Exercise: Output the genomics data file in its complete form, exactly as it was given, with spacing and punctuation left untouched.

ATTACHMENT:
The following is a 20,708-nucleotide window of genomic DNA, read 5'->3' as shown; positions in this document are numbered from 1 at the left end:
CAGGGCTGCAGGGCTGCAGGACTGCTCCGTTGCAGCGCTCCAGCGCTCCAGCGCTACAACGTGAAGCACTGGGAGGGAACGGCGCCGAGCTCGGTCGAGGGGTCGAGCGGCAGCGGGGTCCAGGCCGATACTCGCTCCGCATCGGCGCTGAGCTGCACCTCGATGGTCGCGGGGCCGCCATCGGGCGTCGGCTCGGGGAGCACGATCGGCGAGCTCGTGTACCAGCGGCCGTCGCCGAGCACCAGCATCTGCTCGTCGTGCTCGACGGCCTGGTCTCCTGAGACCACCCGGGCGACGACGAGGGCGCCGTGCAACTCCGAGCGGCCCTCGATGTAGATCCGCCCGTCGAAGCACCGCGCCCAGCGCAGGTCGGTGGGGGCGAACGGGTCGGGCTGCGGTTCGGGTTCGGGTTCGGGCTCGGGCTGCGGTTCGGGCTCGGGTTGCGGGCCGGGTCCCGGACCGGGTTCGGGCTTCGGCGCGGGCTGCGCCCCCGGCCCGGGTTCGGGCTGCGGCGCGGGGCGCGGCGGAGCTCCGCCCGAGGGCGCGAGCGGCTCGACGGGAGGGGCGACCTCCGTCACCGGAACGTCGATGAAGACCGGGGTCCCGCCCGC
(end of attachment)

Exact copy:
The following is a 20,708-nucleotide window of genomic DNA, read 5'->3' as shown; positions in this document are numbered from 1 at the left end:
CAGGGCTGCAGGGCTGCAGGACTGCTCCGTTGCAGCGCTCCAGCGCTCCAGCGCTACAACGTGAAGCACTGGGAGGGAACGGCGCCGAGCTCGGTCGAGGGGTCGAGCGGCAGCGGGGTCCAGGCCGATACTCGCTCCGCATCGGCGCTGAGCTGCACCTCGATGGTCGCGGGGCCGCCATCGGGCGTCGGCTCGGGGAGCACGATCGGCGAGCTCGTGTACCAGCGGCCGTCGCCGAGCACCAGCATCTGCTCGTCGTGCTCGACGGCCTGGTCTCCTGAGACCACCCGGGCGACGACGAGGGCGCCGTGCAACTCCGAGCGGCCCTCGATGTAGATCCGCCCGTCGAAGCACCGCGCCCAGCGCAGGTCGGTGGGGGCGAACGGGTCGGGCTGCGGTTCGGGTTCGGGTTCGGGCTCGGGCTGCGGTTCGGGCTCGGGTTGCGGGCCGGGTCCCGGACCGGGTTCGGGCTTCGGCGCGGGCTGCGCCCCCGGCCCGGGTTCGGGCTGCGGCGCGGGGCGCGGCGGAGCTCCGCCCGAGGGCGCGAGCGGCTCGACGGGAGGGGCGACCTCCGTCACCGGAACGTCGATGAAGACCGGGGTCCCGCCCGC